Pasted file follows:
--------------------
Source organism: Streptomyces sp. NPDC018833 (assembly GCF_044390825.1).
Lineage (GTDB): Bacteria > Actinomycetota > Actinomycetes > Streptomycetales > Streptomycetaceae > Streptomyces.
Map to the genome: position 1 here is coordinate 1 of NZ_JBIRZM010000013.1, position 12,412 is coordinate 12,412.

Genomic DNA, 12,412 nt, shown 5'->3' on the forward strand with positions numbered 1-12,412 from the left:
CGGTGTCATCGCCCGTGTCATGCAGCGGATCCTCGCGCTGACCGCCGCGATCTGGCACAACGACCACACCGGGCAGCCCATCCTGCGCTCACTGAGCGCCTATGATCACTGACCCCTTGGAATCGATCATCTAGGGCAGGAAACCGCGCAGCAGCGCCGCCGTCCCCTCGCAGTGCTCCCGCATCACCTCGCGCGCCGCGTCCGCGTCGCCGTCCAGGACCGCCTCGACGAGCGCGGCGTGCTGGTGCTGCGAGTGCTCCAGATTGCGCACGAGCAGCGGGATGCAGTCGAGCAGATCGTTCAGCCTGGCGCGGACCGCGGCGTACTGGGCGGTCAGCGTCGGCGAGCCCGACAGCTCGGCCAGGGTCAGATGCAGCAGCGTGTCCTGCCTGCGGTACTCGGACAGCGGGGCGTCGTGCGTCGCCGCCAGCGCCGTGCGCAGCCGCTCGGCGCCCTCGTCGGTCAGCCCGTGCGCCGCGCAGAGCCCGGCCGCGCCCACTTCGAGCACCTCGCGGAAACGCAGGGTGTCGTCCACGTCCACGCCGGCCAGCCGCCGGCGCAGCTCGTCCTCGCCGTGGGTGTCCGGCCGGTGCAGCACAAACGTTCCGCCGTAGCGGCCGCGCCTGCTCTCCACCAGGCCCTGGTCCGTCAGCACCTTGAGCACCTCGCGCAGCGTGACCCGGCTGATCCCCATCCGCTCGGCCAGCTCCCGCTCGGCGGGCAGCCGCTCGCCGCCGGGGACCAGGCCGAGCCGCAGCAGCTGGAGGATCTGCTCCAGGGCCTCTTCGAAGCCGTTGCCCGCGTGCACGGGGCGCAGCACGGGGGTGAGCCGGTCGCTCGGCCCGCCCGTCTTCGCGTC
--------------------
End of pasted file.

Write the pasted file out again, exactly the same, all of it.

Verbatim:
Source organism: Streptomyces sp. NPDC018833 (assembly GCF_044390825.1).
Lineage (GTDB): Bacteria > Actinomycetota > Actinomycetes > Streptomycetales > Streptomycetaceae > Streptomyces.
Map to the genome: position 1 here is coordinate 1 of NZ_JBIRZM010000013.1, position 12,412 is coordinate 12,412.

Genomic DNA, 12,412 nt, shown 5'->3' on the forward strand with positions numbered 1-12,412 from the left:
CGGTGTCATCGCCCGTGTCATGCAGCGGATCCTCGCGCTGACCGCCGCGATCTGGCACAACGACCACACCGGGCAGCCCATCCTGCGCTCACTGAGCGCCTATGATCACTGACCCCTTGGAATCGATCATCTAGGGCAGGAAACCGCGCAGCAGCGCCGCCGTCCCCTCGCAGTGCTCCCGCATCACCTCGCGCGCCGCGTCCGCGTCGCCGTCCAGGACCGCCTCGACGAGCGCGGCGTGCTGGTGCTGCGAGTGCTCCAGATTGCGCACGAGCAGCGGGATGCAGTCGAGCAGATCGTTCAGCCTGGCGCGGACCGCGGCGTACTGGGCGGTCAGCGTCGGCGAGCCCGACAGCTCGGCCAGGGTCAGATGCAGCAGCGTGTCCTGCCTGCGGTACTCGGACAGCGGGGCGTCGTGCGTCGCCGCCAGCGCCGTGCGCAGCCGCTCGGCGCCCTCGTCGGTCAGCCCGTGCGCCGCGCAGAGCCCGGCCGCGCCCACTTCGAGCACCTCGCGGAAACGCAGGGTGTCGTCCACGTCCACGCCGGCCAGCCGCCGGCGCAGCTCGTCCTCGCCGTGGGTGTCCGGCCGGTGCAGCACAAACGTTCCGCCGTAGCGGCCGCGCCTGCTCTCCACCAGGCCCTGGTCCGTCAGCACCTTGAGCACCTCGCGCAGCGTGACCCGGCTGATCCCCATCCGCTCGGCCAGCTCCCGCTCGGCGGGCAGCCGCTCGCCGCCGGGGACCAGGCCGAGCCGCAGCAGCTGGAGGATCTGCTCCAGGGCCTCTTCGAAGCCGTTGCCCGCGTGCACGGGGCGCAGCACGGGGGTGAGCCGGTCGCTCGGCCCGCCCGTCTTCGCGTC